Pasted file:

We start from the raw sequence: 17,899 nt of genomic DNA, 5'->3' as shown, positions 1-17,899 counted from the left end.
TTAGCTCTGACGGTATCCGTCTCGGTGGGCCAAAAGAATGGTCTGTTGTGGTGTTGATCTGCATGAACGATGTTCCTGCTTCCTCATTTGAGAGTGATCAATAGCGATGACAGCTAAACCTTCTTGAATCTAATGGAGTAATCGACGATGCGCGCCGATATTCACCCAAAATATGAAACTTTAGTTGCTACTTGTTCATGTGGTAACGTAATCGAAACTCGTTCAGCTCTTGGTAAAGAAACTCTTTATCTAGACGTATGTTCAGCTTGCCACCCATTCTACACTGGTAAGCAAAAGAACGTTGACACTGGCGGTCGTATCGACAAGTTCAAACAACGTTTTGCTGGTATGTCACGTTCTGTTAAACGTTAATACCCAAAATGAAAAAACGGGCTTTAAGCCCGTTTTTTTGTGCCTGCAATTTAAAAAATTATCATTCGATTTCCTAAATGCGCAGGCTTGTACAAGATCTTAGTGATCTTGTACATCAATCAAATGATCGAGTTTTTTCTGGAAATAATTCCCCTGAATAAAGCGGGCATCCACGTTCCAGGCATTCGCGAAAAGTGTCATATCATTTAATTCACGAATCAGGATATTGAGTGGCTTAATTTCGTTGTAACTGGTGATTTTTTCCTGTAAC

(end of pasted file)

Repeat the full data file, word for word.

We start from the raw sequence: 17,899 nt of genomic DNA, 5'->3' as shown, positions 1-17,899 counted from the left end.
TTAGCTCTGACGGTATCCGTCTCGGTGGGCCAAAAGAATGGTCTGTTGTGGTGTTGATCTGCATGAACGATGTTCCTGCTTCCTCATTTGAGAGTGATCAATAGCGATGACAGCTAAACCTTCTTGAATCTAATGGAGTAATCGACGATGCGCGCCGATATTCACCCAAAATATGAAACTTTAGTTGCTACTTGTTCATGTGGTAACGTAATCGAAACTCGTTCAGCTCTTGGTAAAGAAACTCTTTATCTAGACGTATGTTCAGCTTGCCACCCATTCTACACTGGTAAGCAAAAGAACGTTGACACTGGCGGTCGTATCGACAAGTTCAAACAACGTTTTGCTGGTATGTCACGTTCTGTTAAACGTTAATACCCAAAATGAAAAAACGGGCTTTAAGCCCGTTTTTTTGTGCCTGCAATTTAAAAAATTATCATTCGATTTCCTAAATGCGCAGGCTTGTACAAGATCTTAGTGATCTTGTACATCAATCAAATGATCGAGTTTTTTCTGGAAATAATTCCCCTGAATAAAGCGGGCATCCACGTTCCAGGCATTCGCGAAAAGTGTCATATCATTTAATTCACGAATCAGGATATTGAGTGGCTTAATTTCGTTGTAACTGGTGATTTTTTCCTGTAAC